till there was such a contrast between it and the old jail in which we had been immured, that we thought it very fine indeed. We lay down till morning, and when we arose, we found ourselves in company with General Prentiss and General Crittenden, togegether with two hundred and sixteen other officers of various grades. Here also I met with my old prison companions, Lieutenants Todd, Stokes, Hollingsworth, and Winslow-all clergymen like myself-Lieutenant-Colonel Adams, Majors Crockett, Chandler, McCormick and Studman. I soon formed an agreeable acquaintance with General Prentiss, who was taken prisoner on Sunday, April 6th, 1862, at Shiloh. It had generally been reported that the General had surrendered early in the morning; but this was false, for I now learned that he did not give up until five o'clock in the afternoon, thus holding at least five or six times his own number in check the whole of that dreadful day. Without doubt, history will do the gallant hero justice; for on
J. B. Jones, A Rebel War Clerk's Diary, chapter 46 (search)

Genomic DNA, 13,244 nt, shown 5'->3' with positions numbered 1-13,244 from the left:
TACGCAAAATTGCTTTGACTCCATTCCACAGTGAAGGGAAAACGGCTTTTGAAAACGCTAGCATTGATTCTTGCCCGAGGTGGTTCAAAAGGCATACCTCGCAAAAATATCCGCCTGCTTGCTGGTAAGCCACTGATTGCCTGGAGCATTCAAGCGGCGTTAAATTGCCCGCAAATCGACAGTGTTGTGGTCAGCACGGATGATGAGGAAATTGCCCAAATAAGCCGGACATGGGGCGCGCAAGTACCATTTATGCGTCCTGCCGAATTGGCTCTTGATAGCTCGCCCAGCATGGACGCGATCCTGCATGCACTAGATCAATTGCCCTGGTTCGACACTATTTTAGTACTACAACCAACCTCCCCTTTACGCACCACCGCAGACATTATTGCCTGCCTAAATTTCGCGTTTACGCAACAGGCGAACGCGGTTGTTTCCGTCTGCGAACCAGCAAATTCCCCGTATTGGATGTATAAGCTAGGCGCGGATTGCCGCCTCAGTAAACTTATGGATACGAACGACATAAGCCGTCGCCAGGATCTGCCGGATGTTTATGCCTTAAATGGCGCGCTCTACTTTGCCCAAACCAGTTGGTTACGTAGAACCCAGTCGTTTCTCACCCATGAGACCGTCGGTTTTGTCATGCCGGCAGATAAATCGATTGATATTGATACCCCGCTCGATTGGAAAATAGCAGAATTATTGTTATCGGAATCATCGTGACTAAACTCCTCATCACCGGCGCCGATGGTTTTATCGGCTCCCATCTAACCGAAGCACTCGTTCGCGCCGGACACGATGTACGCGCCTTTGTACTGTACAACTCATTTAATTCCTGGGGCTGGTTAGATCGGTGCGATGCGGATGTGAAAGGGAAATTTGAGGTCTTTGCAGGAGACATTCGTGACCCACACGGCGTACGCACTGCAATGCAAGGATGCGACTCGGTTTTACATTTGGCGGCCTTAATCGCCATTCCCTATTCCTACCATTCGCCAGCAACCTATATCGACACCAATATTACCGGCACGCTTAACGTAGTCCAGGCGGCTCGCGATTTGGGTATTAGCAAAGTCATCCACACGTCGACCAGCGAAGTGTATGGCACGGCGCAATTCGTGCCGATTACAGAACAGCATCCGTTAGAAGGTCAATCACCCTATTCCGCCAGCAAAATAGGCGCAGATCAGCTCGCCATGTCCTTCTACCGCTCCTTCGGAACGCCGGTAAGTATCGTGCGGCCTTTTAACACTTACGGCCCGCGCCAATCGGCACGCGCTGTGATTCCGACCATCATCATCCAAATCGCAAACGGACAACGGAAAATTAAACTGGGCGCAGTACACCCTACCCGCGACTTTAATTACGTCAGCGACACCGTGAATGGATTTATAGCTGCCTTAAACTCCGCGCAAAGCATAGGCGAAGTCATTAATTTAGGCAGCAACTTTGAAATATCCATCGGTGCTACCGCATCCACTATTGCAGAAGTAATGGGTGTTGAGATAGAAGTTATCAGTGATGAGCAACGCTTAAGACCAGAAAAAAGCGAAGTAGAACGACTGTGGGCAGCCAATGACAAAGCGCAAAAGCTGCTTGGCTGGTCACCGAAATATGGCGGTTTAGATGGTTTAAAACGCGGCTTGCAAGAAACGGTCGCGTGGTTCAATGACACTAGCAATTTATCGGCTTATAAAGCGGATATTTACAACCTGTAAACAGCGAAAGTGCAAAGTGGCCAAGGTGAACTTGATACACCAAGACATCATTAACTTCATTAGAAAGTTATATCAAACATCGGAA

The enemy is just now reported as at Station 9, on Central Railroad, advancing.-B. B. During the last month, 100 passports were given to leave the Confederate States by Provost Marshal Carrington and War Department. Mr. G. B. Lamar, Savannah, Ga., tenders his services to go to New York and purchase supplies for our prisoners in the hands of the enemy, and to negotiate the sale of 1000 bales of cotton, etc. Twelve M. Heavy and pretty rapid shelling is heard down the river. Col. Chandler, Inspecting Officer, makes an ugly report of Gen. Winder's management of the prisons in Georgia: Brig.-Gen. Chilton appends a rebuking indorsement on Gen. W.'s conduct. The inspector characterizes Gen. W.'s treatment of the prisoners as barbarous, and their condition as a hell on earth. And Gen. W. says his statements are false. December 3 Very warm-clouds and sunshine, like April. Roger A. Pryor, who resigned his brigadiership, and has been acting as a scout (private), fe